James J Ludtke

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Plasmid pRSVL persisted and expressed luciferase for at least 19 months in mouse skeletal muscle after intramuscular injection. Other injected plasmids also stably expressed long-term suggesting that any plasmid DNA could stably persist and express in muscle. Plasmid DNA was demonstrated by quantitative PCR in some of the muscle DNA samples for at least 19(More)
Plasmid DNA or artificial mRNA injected intramuscularly into skeletal muscle via a 27 g needle expressed transgenes at relatively efficient levels in skeletal myofibers and cardiac cells. In the present study, several approaches were used to determine the mechanism of cellular uptake. After exposure of naked plasmid DNA, primary rat muscle cells in vitro(More)
Gene delivery is a multistep process that is being studied to increase its efficiency, a major hurdle for effective gene therapy. Our study focused on the nuclear entry step by microinjecting a mixture of fluorescent dextran and the pEYFP-Nuc plasmid (encoding a nuclear-targeted, enhanced GFP) into the cytoplasm of nondividing and dividing cells that were(More)
The nuclear entry of exogenous DNA in mammalian cells is critical for efficient gene transfer. A novel technique was developed for the covalent attachment of cationic peptides to double-stranded DNA using a cyclo-propapyrroloindole cross-linker. The attachment of the SV40 large T antigen nuclear localization signal peptide induced the nuclear accumulation(More)
Although the entry of DNA into the nucleus is a crucial step of non-viral gene delivery, fundamental features of this transport process have remained unexplored. This study analyzed the effect of linear double stranded DNA size on its passive diffusion, its active transport and its NLS-assisted transport. The size limit for passive diffusion was found to be(More)
Our previous studies have demonstrated that the intraarterial delivery of naked plasmid DNA leads to high levels of foreign gene expression throughout the muscles of the targeted limb. Although the procedure was first developed in rats and then extended to nonhuman primates, the present study has successfully implemented the procedure in normal mice and the(More)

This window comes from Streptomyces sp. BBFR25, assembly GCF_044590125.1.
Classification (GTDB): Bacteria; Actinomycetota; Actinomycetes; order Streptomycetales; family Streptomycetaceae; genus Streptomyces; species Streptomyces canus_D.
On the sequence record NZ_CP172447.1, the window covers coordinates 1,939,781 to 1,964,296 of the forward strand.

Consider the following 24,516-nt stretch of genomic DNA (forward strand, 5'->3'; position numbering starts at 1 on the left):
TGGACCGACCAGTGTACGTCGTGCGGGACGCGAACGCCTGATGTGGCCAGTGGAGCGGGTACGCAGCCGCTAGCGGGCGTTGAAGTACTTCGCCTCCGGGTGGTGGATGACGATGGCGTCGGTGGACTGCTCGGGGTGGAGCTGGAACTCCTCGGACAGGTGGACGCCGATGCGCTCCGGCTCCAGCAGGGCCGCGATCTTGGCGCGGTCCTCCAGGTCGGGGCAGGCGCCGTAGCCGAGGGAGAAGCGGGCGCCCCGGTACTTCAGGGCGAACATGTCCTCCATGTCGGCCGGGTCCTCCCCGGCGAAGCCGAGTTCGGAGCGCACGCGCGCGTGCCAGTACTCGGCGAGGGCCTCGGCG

DNA can enter intact mammalian nuclei with varying degrees of efficiency in both transfected and microinjected cells, yet very little is known about the mechanism by which it crosses the nuclear membrane. Nucleocytoplasmic transport of fluorescently labeled DNA was studied using a digitonin-permeabilized cell system. DNA accumulated in the nucleus with a(More)
In vivo phage display is a powerful source of new peptide ligands for specific organ targeting by drugs and gene therapy vectors. Since the introduction of this methodology a decade ago, a number of peptides that preferentially react with organ-specific endothelium and parenchymal markers have been selected. One organ that has been conspicuously missing(More)
Transfection competent complexes were assembled using a three component system. The constituents of the basic system were plasmid DNA, cationic DNA binding protein (NLS-H1) and anionic liposomes (dioleoyl phosphatidylethanolamine (DOPE) or phosphatidylserine (PS)). In contrast to cationic liposome/DNA binary complexes, all of the DNA in these ternary(More)